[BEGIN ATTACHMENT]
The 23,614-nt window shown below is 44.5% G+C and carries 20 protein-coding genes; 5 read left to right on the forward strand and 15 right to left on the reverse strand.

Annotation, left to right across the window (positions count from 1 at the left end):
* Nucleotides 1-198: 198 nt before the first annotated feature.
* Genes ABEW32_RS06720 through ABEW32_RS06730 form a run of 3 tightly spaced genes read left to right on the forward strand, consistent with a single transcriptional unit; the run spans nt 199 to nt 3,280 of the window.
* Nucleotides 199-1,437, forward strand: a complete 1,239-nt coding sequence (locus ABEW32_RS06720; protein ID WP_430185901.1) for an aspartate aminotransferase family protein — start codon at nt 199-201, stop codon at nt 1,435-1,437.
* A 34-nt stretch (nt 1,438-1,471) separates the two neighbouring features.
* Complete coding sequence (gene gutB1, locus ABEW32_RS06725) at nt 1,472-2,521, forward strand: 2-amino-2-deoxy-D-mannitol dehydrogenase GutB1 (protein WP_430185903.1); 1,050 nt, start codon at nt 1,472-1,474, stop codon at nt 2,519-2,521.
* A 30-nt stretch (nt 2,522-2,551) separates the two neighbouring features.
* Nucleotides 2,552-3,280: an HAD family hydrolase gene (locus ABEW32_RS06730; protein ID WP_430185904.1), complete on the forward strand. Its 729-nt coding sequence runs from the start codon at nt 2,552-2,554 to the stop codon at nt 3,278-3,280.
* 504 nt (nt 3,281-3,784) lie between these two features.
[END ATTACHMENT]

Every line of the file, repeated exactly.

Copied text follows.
The 23,614-nt window shown below is 44.5% G+C and carries 20 protein-coding genes; 5 read left to right on the forward strand and 15 right to left on the reverse strand.

Annotation, left to right across the window (positions count from 1 at the left end):
* Nucleotides 1-198: 198 nt before the first annotated feature.
* Genes ABEW32_RS06720 through ABEW32_RS06730 form a run of 3 tightly spaced genes read left to right on the forward strand, consistent with a single transcriptional unit; the run spans nt 199 to nt 3,280 of the window.
* Nucleotides 199-1,437, forward strand: a complete 1,239-nt coding sequence (locus ABEW32_RS06720; protein ID WP_430185901.1) for an aspartate aminotransferase family protein — start codon at nt 199-201, stop codon at nt 1,435-1,437.
* A 34-nt stretch (nt 1,438-1,471) separates the two neighbouring features.
* Complete coding sequence (gene gutB1, locus ABEW32_RS06725) at nt 1,472-2,521, forward strand: 2-amino-2-deoxy-D-mannitol dehydrogenase GutB1 (protein WP_430185903.1); 1,050 nt, start codon at nt 1,472-1,474, stop codon at nt 2,519-2,521.
* A 30-nt stretch (nt 2,522-2,551) separates the two neighbouring features.
* Nucleotides 2,552-3,280: an HAD family hydrolase gene (locus ABEW32_RS06730; protein ID WP_430185904.1), complete on the forward strand. Its 729-nt coding sequence runs from the start codon at nt 2,552-2,554 to the stop codon at nt 3,278-3,280.
* 504 nt (nt 3,281-3,784) lie between these two features.